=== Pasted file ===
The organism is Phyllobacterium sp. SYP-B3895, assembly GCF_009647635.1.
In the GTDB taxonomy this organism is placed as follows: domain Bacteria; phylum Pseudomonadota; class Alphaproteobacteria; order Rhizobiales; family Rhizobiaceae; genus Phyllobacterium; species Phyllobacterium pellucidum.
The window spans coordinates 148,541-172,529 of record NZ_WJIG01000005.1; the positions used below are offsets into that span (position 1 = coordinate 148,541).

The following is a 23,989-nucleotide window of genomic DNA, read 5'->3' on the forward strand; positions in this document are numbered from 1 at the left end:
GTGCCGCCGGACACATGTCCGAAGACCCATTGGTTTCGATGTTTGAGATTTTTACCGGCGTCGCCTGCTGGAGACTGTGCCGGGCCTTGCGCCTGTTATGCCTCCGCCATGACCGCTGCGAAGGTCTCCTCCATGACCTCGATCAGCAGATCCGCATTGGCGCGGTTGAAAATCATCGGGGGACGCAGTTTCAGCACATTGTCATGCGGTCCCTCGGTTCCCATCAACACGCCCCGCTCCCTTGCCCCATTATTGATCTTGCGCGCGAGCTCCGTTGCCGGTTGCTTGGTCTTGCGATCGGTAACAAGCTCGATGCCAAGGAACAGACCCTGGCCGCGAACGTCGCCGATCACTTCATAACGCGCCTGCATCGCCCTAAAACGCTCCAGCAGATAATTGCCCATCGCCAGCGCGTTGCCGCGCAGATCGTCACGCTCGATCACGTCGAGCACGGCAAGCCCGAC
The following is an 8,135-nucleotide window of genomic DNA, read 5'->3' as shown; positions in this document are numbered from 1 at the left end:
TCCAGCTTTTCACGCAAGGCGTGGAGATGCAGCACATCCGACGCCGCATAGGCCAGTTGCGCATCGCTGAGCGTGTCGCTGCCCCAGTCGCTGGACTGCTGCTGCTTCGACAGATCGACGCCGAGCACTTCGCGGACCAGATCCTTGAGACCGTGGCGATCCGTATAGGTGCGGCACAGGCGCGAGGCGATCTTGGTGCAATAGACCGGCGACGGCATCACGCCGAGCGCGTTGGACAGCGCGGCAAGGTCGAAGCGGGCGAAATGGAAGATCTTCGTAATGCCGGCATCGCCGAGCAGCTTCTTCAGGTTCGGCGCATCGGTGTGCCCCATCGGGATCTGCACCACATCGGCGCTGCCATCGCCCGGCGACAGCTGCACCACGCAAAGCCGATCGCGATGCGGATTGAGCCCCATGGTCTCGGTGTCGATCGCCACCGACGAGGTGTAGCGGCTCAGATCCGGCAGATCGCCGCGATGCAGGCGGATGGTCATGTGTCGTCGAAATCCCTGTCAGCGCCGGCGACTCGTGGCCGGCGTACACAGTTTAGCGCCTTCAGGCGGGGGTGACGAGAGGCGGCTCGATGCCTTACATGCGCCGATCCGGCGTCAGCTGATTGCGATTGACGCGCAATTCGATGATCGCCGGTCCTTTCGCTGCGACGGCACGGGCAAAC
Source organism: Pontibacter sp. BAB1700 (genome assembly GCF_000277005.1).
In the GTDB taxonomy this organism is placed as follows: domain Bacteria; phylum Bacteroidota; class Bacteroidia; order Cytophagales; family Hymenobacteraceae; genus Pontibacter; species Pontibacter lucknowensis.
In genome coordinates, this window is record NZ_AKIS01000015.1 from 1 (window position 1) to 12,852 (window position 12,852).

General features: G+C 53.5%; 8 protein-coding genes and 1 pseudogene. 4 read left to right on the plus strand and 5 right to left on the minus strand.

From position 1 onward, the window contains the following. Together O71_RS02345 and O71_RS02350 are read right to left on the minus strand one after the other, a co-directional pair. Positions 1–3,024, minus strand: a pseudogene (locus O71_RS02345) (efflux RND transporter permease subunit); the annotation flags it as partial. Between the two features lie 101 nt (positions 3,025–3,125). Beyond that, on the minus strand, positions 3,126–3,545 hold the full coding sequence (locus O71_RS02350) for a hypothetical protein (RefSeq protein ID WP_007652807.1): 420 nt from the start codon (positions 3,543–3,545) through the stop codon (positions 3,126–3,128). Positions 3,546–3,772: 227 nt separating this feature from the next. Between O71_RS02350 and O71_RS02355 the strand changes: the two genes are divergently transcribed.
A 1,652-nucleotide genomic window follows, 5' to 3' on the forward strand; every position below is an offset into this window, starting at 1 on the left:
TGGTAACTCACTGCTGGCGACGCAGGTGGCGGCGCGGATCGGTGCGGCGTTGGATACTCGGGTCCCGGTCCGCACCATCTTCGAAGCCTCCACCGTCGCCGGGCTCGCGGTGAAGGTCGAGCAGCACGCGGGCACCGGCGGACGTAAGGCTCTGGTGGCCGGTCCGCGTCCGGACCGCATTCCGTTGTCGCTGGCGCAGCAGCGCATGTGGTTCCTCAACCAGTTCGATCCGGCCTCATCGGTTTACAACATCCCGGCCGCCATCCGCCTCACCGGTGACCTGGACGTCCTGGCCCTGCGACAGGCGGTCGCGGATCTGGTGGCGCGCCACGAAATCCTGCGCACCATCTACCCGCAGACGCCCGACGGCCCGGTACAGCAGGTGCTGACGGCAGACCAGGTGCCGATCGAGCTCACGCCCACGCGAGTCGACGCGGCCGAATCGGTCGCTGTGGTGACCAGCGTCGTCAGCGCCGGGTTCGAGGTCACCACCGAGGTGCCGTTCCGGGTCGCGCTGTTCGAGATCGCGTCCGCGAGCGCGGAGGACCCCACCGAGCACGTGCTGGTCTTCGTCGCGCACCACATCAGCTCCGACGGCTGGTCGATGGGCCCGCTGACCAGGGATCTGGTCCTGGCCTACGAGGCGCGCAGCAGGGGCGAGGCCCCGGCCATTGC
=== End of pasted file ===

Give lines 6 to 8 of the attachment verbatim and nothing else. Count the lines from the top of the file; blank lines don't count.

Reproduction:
The following is an 8,135-nucleotide window of genomic DNA, read 5'->3' as shown; positions in this document are numbered from 1 at the left end:
TCCAGCTTTTCACGCAAGGCGTGGAGATGCAGCACATCCGACGCCGCATAGGCCAGTTGCGCATCGCTGAGCGTGTCGCTGCCCCAGTCGCTGGACTGCTGCTGCTTCGACAGATCGACGCCGAGCACTTCGCGGACCAGATCCTTGAGACCGTGGCGATCCGTATAGGTGCGGCACAGGCGCGAGGCGATCTTGGTGCAATAGACCGGCGACGGCATCACGCCGAGCGCGTTGGACAGCGCGGCAAGGTCGAAGCGGGCGAAATGGAAGATCTTCGTAATGCCGGCATCGCCGAGCAGCTTCTTCAGGTTCGGCGCATCGGTGTGCCCCATCGGGATCTGCACCACATCGGCGCTGCCATCGCCCGGCGACAGCTGCACCACGCAAAGCCGATCGCGATGCGGATTGAGCCCCATGGTCTCGGTGTCGATCGCCACCGACGAGGTGTAGCGGCTCAGATCCGGCAGATCGCCGCGATGCAGGCGGATGGTCATGTGTCGTCGAAATCCCTGTCAGCGCCGGCGACTCGTGGCCGGCGTACACAGTTTAGCGCCTTCAGGCGGGGGTGACGAGAGGCGGCTCGATGCCTTACATGCGCCGATCCGGCGTCAGCTGATTGCGATTGACGCGCAATTCGATGATCGCCGGTCCTTTCGCTGCGACGGCACGGGCAAAC
Source organism: Pontibacter sp. BAB1700 (genome assembly GCF_000277005.1).